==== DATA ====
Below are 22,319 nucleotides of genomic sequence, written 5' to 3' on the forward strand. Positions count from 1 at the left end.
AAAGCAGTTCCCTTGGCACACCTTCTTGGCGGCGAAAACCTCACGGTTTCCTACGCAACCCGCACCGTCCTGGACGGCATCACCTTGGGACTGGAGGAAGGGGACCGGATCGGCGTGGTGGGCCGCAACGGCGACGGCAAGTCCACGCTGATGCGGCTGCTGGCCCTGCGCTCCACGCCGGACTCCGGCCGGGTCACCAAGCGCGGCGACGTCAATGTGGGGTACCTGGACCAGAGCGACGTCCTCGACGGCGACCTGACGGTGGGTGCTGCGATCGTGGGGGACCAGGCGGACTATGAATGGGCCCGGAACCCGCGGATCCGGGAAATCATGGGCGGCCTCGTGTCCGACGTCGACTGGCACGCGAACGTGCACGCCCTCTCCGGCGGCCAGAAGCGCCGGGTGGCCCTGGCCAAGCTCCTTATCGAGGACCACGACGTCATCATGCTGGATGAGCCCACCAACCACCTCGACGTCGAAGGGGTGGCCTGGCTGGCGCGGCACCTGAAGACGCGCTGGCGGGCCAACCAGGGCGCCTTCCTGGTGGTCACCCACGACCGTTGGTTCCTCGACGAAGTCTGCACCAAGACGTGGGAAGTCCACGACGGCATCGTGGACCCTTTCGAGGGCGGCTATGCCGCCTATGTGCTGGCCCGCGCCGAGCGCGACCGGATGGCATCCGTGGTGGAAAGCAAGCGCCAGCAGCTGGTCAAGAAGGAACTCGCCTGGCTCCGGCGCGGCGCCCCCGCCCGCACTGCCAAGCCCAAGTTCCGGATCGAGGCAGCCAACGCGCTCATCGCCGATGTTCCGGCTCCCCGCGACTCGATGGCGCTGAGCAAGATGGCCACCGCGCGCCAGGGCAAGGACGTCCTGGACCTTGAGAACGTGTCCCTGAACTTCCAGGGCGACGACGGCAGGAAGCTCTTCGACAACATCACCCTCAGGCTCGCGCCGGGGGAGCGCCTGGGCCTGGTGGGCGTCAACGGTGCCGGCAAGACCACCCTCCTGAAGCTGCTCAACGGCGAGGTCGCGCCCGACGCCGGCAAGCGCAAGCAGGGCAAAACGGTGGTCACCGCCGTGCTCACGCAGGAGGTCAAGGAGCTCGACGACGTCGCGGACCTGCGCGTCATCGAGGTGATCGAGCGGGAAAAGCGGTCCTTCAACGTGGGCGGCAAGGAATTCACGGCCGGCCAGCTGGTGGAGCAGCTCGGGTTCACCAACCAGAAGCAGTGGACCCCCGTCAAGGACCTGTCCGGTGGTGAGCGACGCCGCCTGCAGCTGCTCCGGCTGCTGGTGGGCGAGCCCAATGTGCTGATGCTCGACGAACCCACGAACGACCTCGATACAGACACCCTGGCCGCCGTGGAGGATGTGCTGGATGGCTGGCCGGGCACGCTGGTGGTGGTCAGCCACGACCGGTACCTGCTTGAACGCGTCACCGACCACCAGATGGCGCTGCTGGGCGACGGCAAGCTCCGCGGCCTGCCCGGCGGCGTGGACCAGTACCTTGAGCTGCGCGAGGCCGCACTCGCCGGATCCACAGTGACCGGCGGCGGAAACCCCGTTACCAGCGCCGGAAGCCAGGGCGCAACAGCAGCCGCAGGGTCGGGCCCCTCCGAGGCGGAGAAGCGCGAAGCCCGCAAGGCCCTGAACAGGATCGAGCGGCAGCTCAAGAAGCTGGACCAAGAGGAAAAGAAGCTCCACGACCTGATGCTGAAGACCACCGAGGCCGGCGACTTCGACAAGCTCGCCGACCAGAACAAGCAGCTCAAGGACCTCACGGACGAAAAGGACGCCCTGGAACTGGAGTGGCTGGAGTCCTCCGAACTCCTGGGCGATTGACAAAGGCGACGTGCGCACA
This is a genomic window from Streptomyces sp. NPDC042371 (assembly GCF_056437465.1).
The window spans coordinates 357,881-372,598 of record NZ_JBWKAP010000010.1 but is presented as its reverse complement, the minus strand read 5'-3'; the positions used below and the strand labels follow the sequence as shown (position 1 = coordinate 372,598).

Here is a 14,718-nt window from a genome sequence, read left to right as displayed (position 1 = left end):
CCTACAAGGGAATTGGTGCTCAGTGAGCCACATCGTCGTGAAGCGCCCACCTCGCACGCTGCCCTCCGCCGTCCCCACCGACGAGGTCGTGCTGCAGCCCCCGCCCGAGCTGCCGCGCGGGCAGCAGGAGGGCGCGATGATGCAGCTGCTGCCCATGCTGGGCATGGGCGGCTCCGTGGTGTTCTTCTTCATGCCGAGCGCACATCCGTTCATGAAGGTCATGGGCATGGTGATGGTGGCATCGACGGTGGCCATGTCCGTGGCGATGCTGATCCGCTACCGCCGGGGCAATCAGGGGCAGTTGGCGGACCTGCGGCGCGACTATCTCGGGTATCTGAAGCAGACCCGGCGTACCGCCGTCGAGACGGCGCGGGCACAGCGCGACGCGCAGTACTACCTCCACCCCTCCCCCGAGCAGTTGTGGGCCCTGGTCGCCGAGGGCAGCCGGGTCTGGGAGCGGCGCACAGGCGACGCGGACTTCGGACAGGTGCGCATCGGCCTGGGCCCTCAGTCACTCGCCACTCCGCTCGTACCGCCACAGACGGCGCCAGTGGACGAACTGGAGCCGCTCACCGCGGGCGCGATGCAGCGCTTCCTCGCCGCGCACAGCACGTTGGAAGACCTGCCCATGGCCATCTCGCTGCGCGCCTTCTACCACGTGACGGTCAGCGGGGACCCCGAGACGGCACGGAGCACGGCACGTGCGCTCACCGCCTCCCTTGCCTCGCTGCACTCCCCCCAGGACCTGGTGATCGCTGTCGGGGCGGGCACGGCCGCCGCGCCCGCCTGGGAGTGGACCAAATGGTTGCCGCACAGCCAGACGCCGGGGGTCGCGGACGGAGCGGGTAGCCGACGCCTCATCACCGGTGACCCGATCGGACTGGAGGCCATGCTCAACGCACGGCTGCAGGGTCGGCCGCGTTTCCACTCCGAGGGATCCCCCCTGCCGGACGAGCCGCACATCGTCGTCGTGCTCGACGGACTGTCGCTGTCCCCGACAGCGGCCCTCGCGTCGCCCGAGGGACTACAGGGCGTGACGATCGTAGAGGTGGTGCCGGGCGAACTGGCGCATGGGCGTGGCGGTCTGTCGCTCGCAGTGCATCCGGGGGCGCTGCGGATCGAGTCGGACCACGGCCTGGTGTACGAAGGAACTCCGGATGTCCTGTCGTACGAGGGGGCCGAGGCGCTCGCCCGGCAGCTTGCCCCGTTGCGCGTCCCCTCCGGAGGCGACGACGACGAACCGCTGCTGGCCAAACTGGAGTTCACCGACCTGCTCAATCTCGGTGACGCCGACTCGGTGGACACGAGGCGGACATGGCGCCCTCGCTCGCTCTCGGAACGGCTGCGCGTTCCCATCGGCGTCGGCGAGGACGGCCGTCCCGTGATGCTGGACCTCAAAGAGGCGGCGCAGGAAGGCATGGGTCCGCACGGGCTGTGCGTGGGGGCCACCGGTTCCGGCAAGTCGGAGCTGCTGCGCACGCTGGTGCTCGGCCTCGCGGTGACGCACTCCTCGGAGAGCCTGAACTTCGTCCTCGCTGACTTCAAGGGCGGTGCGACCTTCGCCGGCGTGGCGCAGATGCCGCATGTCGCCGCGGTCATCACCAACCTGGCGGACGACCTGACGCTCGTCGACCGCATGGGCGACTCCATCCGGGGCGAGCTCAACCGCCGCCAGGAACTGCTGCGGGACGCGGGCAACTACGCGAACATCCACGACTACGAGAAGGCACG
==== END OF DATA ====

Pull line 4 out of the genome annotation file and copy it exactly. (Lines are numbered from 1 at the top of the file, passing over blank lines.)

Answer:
The window spans coordinates 357,881-372,598 of record NZ_JBWKAP010000010.1 but is presented as its reverse complement, the minus strand read 5'-3'; the positions used below and the strand labels follow the sequence as shown (position 1 = coordinate 372,598).